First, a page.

A game in the hand is worth two games in the Dome

Clayton Richard’s complete and utter flop on Thursday might just be a blessing in disguise for a couple reasons.
Richard has been on the verge of finding himself outside of the rotation for a couple weeks now, but although he hadn’t completed five innings in four of his prevous five starts, he hadn’t allowed more than four earned runs in any of them.  Abbreviated outings, sure, but none that left the game an unsalvageable mess.
Thursday, he did just that.  If Bartolo Colon is indeed ready to go, they may as well toss him back in the fifth spot to see if he’s learned how to throw another pitch for strikes.
(I wouldn’t count on that. He threw five innings of one-run ball on Thursday against Norfolk, but he threw 40 of 65 pitches for strikes while only striking out one batter.  That doesn’t lead to me to believe awesome off-speed stuff is on the way.)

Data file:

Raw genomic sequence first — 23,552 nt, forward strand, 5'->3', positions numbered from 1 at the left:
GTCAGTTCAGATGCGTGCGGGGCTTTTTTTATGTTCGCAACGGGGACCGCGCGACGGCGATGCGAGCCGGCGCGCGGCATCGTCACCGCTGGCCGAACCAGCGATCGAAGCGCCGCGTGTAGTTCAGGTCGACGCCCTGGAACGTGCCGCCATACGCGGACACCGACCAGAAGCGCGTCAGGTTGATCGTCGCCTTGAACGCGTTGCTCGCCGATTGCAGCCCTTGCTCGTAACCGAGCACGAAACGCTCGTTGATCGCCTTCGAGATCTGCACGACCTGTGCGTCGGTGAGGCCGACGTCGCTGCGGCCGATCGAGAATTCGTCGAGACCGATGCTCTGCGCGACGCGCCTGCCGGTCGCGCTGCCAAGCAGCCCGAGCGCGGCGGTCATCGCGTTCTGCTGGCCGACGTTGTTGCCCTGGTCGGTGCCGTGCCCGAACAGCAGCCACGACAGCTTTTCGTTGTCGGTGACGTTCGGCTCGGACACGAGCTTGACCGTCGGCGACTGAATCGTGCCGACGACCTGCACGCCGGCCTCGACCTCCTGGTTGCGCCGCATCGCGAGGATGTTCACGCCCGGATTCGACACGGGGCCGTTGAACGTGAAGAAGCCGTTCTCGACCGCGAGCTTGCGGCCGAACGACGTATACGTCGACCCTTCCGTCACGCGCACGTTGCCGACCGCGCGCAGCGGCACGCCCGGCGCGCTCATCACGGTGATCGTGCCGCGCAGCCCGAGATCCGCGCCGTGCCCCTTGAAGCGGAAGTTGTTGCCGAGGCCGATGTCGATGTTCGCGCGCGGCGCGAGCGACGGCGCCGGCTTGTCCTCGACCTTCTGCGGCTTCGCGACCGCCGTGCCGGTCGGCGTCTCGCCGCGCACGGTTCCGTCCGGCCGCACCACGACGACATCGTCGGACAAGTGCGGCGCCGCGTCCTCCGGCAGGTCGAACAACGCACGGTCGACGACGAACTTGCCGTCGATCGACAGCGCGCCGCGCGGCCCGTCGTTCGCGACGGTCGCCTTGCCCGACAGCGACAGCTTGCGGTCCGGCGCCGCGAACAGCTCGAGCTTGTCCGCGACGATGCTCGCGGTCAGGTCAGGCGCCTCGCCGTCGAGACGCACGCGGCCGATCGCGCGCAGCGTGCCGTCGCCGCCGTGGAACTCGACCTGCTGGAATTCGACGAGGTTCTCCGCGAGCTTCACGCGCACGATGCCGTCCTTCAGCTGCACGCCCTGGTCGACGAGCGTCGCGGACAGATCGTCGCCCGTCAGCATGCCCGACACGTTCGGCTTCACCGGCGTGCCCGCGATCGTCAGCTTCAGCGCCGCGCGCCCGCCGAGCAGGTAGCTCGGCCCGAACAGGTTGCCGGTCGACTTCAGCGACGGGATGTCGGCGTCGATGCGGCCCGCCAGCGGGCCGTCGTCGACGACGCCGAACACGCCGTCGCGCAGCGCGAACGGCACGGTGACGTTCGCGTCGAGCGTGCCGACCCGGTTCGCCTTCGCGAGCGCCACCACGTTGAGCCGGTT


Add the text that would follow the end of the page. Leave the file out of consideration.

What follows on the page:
Beyond Richard, though, Thursday’s events illustrate why it’s not a good idea to willingly concede a game, which Guillen basically did by starting Richard on short rest.
I mean, I kind of get it.  Guillen obviously wanted Mark Buehrle, John Danks and Gavin Floyd ready to go in the Metrodome, in an effort to take a game.
On the other hand… the New York Yankees have been wiping the floor with the Twins this season. In fact, they finished a season sweep on Thursday, going 7-for-7 against Minnesota.
Had the Sox put a regular starter on the mound against Cleveland they would’ve gained the game they thought they might’ve gained by avoiding a Richard start in the Metrodome.
*And speaking of the Metrodome… Joe Cowley re-hashes an event from 2007, for some reason, to explain how the Twins are different from the Sox.
I used to like this rivalry.

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[…] Jim’s still working on his temp site and says Clayton Richard’s debacle of a start last week could be a blessing in disguise. […]